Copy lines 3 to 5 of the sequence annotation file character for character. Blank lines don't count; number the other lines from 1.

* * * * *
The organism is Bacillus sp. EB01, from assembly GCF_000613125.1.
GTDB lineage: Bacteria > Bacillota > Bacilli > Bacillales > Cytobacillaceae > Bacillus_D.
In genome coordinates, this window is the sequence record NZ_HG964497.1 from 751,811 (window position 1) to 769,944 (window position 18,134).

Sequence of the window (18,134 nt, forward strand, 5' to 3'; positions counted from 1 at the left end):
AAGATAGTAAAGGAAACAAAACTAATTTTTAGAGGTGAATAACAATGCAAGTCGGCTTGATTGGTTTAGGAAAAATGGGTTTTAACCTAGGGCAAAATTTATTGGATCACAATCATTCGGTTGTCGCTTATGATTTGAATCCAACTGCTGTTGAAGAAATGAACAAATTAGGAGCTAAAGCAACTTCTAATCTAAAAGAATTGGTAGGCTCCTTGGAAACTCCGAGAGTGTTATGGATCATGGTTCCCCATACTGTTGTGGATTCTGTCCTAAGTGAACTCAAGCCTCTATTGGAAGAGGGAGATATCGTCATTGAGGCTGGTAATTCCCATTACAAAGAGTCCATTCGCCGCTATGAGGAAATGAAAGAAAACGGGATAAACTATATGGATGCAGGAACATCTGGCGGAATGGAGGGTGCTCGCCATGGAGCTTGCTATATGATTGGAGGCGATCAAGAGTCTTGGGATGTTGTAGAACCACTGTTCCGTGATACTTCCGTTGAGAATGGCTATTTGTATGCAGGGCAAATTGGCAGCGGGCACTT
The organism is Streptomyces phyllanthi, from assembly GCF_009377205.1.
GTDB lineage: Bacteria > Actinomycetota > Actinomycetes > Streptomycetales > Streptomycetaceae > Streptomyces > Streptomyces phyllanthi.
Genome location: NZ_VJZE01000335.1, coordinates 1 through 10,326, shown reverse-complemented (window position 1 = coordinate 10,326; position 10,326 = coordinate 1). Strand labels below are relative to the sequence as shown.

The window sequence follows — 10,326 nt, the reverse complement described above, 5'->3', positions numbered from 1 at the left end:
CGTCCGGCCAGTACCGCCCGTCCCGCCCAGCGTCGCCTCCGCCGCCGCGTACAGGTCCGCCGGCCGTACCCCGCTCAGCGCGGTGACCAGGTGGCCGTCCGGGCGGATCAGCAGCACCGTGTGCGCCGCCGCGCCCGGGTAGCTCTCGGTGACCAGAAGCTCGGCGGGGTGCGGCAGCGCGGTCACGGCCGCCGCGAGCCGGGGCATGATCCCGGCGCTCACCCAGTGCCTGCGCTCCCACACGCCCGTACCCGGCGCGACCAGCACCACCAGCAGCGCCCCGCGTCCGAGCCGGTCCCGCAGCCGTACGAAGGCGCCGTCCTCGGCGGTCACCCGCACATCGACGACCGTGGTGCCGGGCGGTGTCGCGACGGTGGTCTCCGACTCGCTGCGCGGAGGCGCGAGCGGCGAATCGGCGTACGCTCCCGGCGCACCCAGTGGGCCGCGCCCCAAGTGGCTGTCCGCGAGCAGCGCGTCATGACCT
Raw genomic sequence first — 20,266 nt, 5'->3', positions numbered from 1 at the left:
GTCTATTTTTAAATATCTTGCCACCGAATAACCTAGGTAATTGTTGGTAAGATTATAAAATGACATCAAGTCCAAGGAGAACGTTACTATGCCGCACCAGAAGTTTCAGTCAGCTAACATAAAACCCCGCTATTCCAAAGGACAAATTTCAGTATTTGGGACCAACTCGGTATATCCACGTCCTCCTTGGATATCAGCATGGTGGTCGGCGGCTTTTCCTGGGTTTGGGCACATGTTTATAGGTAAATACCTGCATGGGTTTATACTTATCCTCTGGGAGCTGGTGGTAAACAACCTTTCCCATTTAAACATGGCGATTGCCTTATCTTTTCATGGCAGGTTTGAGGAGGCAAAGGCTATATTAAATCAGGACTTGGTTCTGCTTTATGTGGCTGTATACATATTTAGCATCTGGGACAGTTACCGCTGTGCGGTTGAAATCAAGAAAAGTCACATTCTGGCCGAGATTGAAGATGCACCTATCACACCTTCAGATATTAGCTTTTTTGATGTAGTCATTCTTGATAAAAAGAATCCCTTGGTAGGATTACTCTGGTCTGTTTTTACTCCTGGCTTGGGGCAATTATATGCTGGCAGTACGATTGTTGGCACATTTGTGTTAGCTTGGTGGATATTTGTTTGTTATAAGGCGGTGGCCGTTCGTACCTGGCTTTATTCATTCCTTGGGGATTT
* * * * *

In genome coordinates, this window is the sequence record NZ_HG964497.1 from 751,811 (window position 1) to 769,944 (window position 18,134).

Sequence of the window (18,134 nt, forward strand, 5' to 3'; positions counted from 1 at the left end):
AAGATAGTAAAGGAAACAAAACTAATTTTTAGAGGTGAATAACAATGCAAGTCGGCTTGATTGGTTTAGGAAAAATGGGTTTTAACCTAGGGCAAAATTTATTGGATCACAATCATTCGGTTGTCGCTTATGATTTGAATCCAACTGCTGTTGAAGAAATGAACAAATTAGGAGCTAAAGCAACTTCTAATCTAAAAGAATTGGTAGGCTCCTTGGAAACTCCGAGAGTGTTATGGATCATGGTTCCCCATACTGTTGTGGATTCTGTCCTAAGTGAACTCAAGCCTCTATTGGAAGAGGGAGATATCGTCATTGAGGCTGGTAATTCCCATTACAAAGAGTCCATTCGCCGCTATGAGGAAATGAAAGAAAACGGGATAAACTATATGGATGCAGGAACATCTGGCGGAATGGAGGGTGCTCGCCATGGAGCTTGCTATATGATTGGAGGCGATCAAGAGTCTTGGGATGTTGTAGAACCACTGTTCCGTGATACTTCCGTTGAGAATGGCTATTTGTATGCAGGGCAAATTGGCAGCGGGCACTT